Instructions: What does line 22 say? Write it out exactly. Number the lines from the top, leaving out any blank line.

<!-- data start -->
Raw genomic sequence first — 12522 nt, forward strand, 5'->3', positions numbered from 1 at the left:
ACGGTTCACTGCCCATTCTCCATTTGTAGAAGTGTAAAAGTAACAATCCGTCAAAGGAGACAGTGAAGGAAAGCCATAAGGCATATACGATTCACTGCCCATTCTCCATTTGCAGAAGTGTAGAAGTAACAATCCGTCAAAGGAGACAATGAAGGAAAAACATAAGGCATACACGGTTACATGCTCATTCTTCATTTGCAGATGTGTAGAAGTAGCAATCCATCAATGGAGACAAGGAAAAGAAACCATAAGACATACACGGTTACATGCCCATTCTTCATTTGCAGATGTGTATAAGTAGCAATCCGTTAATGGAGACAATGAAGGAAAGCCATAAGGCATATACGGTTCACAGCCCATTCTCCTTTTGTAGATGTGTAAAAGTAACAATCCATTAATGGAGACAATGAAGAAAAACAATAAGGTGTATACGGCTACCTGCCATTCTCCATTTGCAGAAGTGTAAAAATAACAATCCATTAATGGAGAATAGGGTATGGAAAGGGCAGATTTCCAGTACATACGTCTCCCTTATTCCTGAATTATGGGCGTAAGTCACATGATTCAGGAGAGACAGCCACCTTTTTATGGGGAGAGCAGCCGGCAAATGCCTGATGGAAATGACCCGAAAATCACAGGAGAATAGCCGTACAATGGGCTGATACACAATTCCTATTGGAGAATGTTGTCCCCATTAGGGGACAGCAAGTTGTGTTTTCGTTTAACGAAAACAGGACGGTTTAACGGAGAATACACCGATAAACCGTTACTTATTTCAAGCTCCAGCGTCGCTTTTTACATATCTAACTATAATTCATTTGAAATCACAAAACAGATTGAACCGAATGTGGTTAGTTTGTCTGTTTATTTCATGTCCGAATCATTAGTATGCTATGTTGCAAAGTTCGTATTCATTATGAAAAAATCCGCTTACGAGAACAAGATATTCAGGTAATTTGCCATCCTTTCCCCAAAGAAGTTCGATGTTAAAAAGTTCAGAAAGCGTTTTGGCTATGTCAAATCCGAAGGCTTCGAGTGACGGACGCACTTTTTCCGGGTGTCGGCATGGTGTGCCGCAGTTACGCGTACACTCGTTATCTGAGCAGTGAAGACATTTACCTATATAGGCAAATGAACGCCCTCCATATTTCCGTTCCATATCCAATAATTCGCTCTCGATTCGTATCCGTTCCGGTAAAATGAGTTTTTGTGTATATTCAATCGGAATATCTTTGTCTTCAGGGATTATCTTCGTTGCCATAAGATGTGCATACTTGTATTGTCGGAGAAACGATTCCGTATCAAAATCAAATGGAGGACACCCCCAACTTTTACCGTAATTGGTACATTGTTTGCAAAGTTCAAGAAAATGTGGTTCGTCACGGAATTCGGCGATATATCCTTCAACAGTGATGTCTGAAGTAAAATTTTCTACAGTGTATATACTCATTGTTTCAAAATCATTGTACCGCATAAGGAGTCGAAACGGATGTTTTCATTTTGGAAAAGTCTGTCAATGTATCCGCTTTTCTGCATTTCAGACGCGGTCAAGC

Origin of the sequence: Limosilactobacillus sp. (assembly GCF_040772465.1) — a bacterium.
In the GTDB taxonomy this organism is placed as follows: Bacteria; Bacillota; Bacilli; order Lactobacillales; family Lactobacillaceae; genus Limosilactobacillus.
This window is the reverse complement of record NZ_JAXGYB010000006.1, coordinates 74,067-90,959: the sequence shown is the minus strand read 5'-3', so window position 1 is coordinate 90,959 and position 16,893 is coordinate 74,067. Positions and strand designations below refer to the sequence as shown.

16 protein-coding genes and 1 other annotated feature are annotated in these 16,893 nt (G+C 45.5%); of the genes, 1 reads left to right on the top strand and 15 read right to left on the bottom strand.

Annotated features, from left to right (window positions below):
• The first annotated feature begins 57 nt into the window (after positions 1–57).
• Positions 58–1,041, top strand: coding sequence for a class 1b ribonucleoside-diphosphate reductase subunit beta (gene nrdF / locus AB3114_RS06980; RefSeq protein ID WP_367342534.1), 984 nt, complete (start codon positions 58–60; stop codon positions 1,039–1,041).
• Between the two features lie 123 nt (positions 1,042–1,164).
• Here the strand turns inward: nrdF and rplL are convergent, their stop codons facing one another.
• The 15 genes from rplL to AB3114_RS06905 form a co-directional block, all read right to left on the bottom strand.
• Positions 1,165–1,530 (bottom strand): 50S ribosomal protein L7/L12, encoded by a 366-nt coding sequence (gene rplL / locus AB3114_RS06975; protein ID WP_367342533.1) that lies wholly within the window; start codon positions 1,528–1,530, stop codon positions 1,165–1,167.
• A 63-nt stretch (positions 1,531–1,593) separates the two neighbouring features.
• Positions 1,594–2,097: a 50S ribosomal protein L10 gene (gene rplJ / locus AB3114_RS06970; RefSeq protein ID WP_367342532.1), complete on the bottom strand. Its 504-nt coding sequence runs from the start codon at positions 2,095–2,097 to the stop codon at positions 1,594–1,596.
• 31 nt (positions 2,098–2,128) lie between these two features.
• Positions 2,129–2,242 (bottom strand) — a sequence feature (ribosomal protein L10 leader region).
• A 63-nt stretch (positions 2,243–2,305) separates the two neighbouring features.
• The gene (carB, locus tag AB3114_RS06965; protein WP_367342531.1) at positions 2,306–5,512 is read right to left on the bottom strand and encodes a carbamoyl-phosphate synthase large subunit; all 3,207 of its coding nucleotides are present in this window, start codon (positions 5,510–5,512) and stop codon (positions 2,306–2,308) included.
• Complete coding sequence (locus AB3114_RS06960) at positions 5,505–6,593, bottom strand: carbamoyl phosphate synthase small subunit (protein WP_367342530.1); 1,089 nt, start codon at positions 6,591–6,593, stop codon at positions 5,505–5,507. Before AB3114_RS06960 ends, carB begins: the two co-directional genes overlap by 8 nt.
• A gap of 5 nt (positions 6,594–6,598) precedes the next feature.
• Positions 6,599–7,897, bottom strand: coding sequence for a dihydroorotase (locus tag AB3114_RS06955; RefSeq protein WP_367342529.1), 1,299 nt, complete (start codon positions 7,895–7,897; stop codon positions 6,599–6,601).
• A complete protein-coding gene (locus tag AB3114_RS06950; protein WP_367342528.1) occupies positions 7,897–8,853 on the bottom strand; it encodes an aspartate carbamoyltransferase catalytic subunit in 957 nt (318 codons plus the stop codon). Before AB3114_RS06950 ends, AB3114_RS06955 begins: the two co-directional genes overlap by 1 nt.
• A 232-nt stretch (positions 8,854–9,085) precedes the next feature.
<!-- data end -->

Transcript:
• Positions 6,599–7,897, bottom strand: coding sequence for a dihydroorotase (locus tag AB3114_RS06955; RefSeq protein WP_367342529.1), 1,299 nt, complete (start codon positions 7,895–7,897; stop codon positions 6,599–6,601).